How Video Game Localization Works

The Call for Culturalization

The creators of "Little Big Planet" ran into some trouble when their game's soundtrack was found to include snippets from the Koran.
The creators of "Little Big Planet" ran into some trouble when their game's soundtrack was found to include snippets from the Koran.
Chris Weeks/Getty Images for Sony Computer Entertainment America

Today's video games amount to cultural documents. Through their rules, vocabulary and presentation of racial, ethnic, cultural, sexual, gender and other norms, they reflect the cultures that create them and project that culture into other areas of the world. Thus, proper localization must reach past the superficial, down to the tastes and deep-seated expectations of a target culture.

Fast food and candy companies have long since figured out that success in new markets takes more than changing a quarter pounder into a "royale with cheese." It means delving into local tastes and preferences. Thus, in Japan McDonald's sells plum-flavored seasoning for its fries, while KitKat offers a dizzying array of flavor varieties with carefully targeted packaging and artwork.

Most commonly, though, porting games means toning down sex and violence. Germany is well known for its restrictions on violent content, such as requiring that companies remove or recolor blood [source: Mueller]. The American rating system, ESRB, has less of an issue with violence than Europe's PEGI but makes up for it with Puritanical prudishness.

"An example of this is the rating for 'Grand Theft Auto V,'" Skoog said. "The PEGI rating details violence and strong language as reasons for the age 18 rating, with no mention of sexual content, whereas the ESRB rating also lists sexual content and the use of drugs and alcohol."

Of course, there's no shortage of ways to offend a country's citizens or government. It's hard to imagine Lara Croft doing well in traditional Islamic cultures, especially when her Syrian counterpart, a game called "Zoya," sold less than 100 copies [source: Sisler]. China famously required that Blizzard Entertainment cover the bones of skeletons in "World of Warcraft" [source: Skoog]. And then there's "Resident Evil 5" ...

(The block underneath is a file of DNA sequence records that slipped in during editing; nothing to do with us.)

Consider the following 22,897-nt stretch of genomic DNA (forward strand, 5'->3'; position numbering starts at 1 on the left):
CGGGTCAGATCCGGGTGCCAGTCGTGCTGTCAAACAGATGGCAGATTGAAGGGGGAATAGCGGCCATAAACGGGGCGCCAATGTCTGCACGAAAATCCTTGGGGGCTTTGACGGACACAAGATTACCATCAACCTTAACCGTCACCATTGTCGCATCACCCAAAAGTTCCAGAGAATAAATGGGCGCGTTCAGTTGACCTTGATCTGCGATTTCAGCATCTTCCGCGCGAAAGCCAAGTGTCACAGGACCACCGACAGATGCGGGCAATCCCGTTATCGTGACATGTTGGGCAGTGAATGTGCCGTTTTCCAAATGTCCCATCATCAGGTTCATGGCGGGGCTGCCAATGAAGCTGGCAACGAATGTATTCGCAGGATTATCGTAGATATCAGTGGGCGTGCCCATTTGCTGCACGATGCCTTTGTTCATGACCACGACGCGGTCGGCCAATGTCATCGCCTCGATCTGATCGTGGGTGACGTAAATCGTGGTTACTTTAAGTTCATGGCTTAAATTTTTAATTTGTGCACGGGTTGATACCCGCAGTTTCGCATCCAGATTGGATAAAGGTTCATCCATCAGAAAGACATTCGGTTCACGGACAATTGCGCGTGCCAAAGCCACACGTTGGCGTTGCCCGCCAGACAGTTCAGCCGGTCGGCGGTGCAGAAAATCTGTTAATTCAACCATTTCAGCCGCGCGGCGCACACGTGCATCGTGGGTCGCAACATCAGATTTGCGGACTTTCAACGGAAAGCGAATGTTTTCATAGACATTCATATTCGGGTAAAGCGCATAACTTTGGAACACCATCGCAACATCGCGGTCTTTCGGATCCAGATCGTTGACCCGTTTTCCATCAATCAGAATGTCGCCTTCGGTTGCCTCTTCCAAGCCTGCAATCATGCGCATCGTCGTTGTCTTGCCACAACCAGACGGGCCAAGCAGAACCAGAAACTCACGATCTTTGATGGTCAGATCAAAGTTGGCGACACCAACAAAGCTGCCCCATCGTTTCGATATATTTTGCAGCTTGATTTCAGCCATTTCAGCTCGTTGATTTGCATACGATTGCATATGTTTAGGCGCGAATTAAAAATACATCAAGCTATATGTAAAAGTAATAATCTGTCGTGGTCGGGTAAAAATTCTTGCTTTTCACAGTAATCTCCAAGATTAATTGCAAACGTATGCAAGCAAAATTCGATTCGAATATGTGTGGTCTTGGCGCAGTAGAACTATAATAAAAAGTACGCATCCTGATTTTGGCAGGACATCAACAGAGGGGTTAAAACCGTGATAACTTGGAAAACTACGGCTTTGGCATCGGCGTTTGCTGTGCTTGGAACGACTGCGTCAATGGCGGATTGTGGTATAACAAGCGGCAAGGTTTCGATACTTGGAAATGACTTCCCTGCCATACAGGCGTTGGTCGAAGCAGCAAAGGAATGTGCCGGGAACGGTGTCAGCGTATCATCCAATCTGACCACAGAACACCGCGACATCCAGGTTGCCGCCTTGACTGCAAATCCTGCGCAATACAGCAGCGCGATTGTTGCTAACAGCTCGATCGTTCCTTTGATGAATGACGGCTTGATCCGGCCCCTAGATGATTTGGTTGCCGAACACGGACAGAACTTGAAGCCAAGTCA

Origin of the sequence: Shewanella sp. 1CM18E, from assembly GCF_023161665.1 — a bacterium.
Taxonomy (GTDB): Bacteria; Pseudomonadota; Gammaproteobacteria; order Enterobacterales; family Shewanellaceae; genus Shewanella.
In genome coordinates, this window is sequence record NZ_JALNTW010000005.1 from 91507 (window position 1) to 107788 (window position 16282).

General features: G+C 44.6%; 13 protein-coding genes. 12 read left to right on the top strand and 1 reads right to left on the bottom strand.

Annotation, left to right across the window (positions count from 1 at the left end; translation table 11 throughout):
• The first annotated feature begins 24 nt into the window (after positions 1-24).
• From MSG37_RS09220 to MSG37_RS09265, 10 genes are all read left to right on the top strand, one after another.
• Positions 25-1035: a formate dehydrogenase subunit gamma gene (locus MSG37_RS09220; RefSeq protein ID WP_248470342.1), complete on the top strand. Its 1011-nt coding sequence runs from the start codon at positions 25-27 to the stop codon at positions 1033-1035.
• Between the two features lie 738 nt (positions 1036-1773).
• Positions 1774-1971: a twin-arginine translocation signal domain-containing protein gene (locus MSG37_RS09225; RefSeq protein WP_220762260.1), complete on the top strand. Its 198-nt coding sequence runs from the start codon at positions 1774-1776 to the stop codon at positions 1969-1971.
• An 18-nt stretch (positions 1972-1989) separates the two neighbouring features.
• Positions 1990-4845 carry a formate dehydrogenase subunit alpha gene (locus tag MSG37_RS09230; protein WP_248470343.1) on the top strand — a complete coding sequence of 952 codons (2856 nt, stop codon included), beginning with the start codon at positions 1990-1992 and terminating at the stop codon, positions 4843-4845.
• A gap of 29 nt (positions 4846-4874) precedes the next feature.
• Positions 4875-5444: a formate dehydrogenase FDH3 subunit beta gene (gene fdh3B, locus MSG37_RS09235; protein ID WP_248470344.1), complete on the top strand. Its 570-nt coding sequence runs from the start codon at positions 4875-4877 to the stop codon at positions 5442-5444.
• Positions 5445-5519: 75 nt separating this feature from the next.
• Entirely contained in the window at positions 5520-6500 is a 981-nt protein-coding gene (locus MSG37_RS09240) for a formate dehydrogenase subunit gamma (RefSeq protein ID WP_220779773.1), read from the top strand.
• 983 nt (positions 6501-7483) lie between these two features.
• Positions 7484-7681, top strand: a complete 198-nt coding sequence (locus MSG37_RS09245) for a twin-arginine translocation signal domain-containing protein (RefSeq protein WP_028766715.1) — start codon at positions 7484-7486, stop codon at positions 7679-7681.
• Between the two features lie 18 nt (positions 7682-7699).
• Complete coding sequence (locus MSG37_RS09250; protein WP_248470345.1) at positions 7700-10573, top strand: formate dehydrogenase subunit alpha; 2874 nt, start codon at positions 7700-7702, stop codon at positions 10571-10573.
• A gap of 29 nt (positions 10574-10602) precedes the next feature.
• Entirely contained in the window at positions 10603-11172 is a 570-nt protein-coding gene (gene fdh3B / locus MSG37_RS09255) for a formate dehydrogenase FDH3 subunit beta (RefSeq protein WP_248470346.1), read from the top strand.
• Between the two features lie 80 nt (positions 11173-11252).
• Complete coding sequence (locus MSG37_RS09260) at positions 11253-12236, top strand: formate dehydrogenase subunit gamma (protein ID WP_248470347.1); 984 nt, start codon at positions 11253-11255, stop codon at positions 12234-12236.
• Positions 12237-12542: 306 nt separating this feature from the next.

"'Resident Evil 5' was created by Capcom, a Japanese company, where the culture doesn't have the racial history that our country does, yet received quite a bit of backlash over its depiction of white heroes fighting black zombies — and being reminiscent of colonization and the slave trade," Deming said.

Because history casts a long shadow over national and personal identity, it can cause major issues in localization and culturalization. The South Korean localization of "Age of Empires" had to change a historical scenario involving the Japanese Yamato forces and the Choson of the Korean Peninsula to comport with South Korea's version of history [sources: Edwards]. China banned "Football Manager 2005" because it depicted Tibet and Taiwan as independent. "Hearts of Iron," which begins before the People's Republic even existed, faced the same objection [sources: Edwards, Skoog]. Germany bans portrayals or mentions of anything Nazi-related, which poses problems for an industry so enamored with World War II [sources: Deming, Skoog].

And then there's religion, the biggest cultural third rail of all. "Little Big Planet" faced delays after news leaked that its music track included snippets from the Koran. They had reason for concern: An earlier game, "Kakuto Chojin: Back Alley Brutal," saw worldwide recall after the Saudi Arabian government launched a formal protest over a similar issue [sources: Brown, Edwards, Mangiron, Skoog].

Nuance, technical issues, rewrites and cultural sensitivities: Any way you look at it, it's a lot to keep track of. No wonder localization is a team sport.